2016 Hohonu Moana: Exploring Deep Waters off Hawaiʻi



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Kicking Off 2016 Hohonu Moana: Dive Status and Summary

Deep Discoverer slowly working its way up a canyon wall.

Deep Discoverer slowly working its way up a canyon wall. Image courtesy of NOAA Office of Ocean Exploration and Research, Hohonu Moana 2016. Download larger version (519 Kb).

March 3, 2016

Jonathan Tree
University of Hawaiʻi at Mānoa

Bathymetric chart of French Frigate Shoals.

Bathymetric chart of French Frigate Shoals. Click image for credit and larger view.

The Hohonu Moana Expedition of NOAA Ship Okeanos Explorer was scheduled to leave Honolulu on February 23, 2016, en route to Kwajalein, Marshall Islands, via a transit through the Papahānaumokuākea Marine National Monument. Due to some technical difficulties and concerning weather, which delivered the best surf to the island of Oahu since 2009, we were delayed two days. On February 25, around 3:00 PM Hawaii Standard Time, we left Honolulu and headed northwest to begin exploring the deep waters on the flanks of old submerged extinct Hawaiian volcanos.

Many are very familiar with the main Hawaiian Islands, but few know about the northwestern extension of the greater Hawaiian Archipelago. Located to the northwest of Kaʻula, Niʻihau, and KauaʻI, and stretching about 2,800 kilometers (about 1,740 miles) in length, are the Northwest Hawaiian Islands. These submerged and extinct seamounts (i.e., underwater mountains) are older volcanoes that were formed by the Hawaiian hotspot between five and 45 million years ago. More than 90 percent of these volcanoes lie beneath the ocean. The exploration of this vastly unexplored region is the primary mission of this expedition.

Since leaving Pearl Harbor in Honolulu on February 25 and February 28, we had completed two successful dives using the remotely operated vehicles (ROVs) Deep Discoverer and Seirios.

Dive 01

Jonathan Tree, hard at work in the control, preparing for Dive 2.

Jonathan Tree, hard at work in the control, preparing for Dive 2. Click image for credit and larger view.

The first target was the second deepest dive that has ever been attempted by the Okeanos Explorer ROV team within the Monument, with its deepest dive completed in August 2015. This dive was located on the northeastern flank of an island called Mokumanamana (Necker Island) at a depth of approximately 4,300 meters (about 2.5 miles) beneath the ocean. The goal of the dive was to investigate Necker Ridge, an extensive ridge that extends 400 miles southwest on the other side of the island. Our goal was to determine if this ridge was also present on the northeastern flank of this old Hawaiian volcano.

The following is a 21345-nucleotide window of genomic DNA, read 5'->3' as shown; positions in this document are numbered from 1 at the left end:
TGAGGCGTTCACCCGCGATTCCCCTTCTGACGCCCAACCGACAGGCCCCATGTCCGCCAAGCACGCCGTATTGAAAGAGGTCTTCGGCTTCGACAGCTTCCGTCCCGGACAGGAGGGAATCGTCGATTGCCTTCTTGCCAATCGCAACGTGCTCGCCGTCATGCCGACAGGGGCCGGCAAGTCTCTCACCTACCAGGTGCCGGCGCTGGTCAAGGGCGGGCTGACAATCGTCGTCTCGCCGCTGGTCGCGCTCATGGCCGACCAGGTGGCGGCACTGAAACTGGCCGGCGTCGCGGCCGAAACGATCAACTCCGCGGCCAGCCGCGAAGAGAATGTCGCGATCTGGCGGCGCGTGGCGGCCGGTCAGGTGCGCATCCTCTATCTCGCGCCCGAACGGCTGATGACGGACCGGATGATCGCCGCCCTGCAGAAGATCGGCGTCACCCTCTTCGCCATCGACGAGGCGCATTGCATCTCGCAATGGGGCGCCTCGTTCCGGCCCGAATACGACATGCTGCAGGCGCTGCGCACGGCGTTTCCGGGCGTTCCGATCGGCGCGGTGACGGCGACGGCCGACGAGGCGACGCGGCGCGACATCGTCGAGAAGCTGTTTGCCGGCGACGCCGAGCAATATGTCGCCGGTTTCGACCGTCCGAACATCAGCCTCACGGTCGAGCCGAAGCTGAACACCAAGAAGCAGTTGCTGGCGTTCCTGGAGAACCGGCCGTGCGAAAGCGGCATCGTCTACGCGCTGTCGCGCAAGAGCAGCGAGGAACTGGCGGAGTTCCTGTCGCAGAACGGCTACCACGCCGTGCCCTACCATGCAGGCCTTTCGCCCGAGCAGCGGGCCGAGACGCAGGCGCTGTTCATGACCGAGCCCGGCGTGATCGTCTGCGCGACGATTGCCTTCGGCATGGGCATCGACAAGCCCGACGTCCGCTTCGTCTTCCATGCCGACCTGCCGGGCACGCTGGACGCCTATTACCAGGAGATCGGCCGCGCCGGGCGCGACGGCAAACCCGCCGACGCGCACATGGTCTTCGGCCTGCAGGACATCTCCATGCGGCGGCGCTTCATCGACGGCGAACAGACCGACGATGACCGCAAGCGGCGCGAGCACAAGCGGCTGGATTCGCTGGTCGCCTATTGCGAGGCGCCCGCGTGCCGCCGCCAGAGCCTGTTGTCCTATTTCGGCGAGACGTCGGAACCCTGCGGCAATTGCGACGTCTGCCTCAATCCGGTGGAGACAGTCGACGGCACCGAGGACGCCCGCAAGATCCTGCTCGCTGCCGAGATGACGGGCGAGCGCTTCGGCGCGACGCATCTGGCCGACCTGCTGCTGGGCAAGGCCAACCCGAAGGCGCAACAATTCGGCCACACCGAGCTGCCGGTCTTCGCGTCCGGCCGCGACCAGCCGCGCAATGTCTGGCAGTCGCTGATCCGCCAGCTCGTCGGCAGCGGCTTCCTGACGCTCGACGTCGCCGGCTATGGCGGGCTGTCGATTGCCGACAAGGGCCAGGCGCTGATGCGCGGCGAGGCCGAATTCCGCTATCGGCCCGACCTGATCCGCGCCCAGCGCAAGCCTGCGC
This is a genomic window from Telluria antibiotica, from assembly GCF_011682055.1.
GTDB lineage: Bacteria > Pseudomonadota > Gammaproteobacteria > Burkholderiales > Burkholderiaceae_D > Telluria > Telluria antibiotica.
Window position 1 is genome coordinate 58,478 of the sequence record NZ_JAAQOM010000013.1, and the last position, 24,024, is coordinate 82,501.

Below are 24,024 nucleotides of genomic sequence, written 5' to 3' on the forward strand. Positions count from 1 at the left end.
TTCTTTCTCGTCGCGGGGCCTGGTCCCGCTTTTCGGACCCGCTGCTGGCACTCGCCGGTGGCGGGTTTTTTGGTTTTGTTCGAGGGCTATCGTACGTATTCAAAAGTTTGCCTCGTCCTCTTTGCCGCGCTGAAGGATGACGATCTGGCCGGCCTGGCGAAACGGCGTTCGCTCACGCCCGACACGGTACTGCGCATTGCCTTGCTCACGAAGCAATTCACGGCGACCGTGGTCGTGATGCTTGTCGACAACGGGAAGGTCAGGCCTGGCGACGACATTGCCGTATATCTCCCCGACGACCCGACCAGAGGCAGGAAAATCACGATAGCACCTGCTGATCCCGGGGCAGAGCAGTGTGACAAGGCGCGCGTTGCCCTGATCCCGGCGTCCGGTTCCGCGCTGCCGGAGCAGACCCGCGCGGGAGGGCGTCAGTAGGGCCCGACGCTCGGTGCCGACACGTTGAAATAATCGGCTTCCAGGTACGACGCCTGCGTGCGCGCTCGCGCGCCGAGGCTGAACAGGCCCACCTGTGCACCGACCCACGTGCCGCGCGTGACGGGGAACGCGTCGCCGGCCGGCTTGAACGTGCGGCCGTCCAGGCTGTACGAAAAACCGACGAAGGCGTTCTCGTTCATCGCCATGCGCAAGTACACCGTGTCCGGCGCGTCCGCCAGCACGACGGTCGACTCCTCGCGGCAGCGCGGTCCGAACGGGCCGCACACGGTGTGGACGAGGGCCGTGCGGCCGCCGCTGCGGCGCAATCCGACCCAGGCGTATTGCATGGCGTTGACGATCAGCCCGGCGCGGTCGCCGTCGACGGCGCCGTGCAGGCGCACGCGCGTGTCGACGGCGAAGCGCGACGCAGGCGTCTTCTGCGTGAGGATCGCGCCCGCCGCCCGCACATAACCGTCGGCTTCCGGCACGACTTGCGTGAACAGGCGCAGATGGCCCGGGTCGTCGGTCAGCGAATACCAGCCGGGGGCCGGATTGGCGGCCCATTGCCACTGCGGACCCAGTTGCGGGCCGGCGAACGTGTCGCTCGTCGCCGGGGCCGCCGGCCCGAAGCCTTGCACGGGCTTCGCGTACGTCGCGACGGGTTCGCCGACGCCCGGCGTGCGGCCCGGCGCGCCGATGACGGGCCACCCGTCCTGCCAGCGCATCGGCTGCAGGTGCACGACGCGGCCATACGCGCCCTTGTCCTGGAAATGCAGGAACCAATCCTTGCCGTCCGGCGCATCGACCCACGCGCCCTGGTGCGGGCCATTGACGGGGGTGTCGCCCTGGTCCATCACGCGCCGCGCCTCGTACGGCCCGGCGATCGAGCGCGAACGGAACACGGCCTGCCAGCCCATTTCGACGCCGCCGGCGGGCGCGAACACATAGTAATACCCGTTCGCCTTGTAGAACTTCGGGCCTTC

In addition to visual observations made during the dive, ROV Deep Discoverer was also able to collect various rock samples. The etiology of these volcanic rocks remains a secret. Did they erupt from the Hawaiian volcano Mokumanamana, or did they erupt with the same lava flows that make up Necker Ridge? The answer to their origin will be revealed after laboratory analysis, indicating rock age and composition, following the conclusion of this expedition.

The octopod imaged in detail on this first dive was a member of the second group, the incirrates. A distinctive characteristic was that the suckers were in one, rather than two, series on each arm. This animal was particularly unusual because it lacked the pigment cells, called chromatophores, typical of most cephalopods, and it did not seem very muscular. This resulted in a ghostlike appearance, leading to a comment on social media that it should be called Casper, like the friendly cartoon ghost. It is almost certainly an undescribed species and may not belong to any described genus.

Dive 02

Deepwater shark moving to attack position.

Deepwater shark moving to "attack” position. Click image for credit and larger view.

Our second dive targeted a submarine canyon on the northern side of the largest island atoll in the Papahānaumokuākea Marine National Monument, French Frigate Shoals. This was the very first attempt by the Okeanos crew to dive this type of landscape and habitat, a moment of true exploration. These features are known to be a rich habitat for marine life, and our findings supported this fact. Once we reached our target depth of approximately 1,400 meters, we observed a heavily sedimented surface and vast fish species in the area. We even found a deepwater shark!

As we began our ascent up the canyon wall, the ocean floor terrain transformed from mostly a sediment surface to rocky cliffs and ledges. These harder substrates are ideal for sessile animals such as corals, sponges, and anemones. As we traveled along the cliffs, the team observed a treasure trove of these organisms, highlighting how certain groups of animals prefer specific types of biomes, or habitats.

After the second dive, we had to transit west around a storm and head to the most northwestern portion of the monument to resume our deep diving explorations. Stay tuned for more exciting news of discovery and exploration.

 

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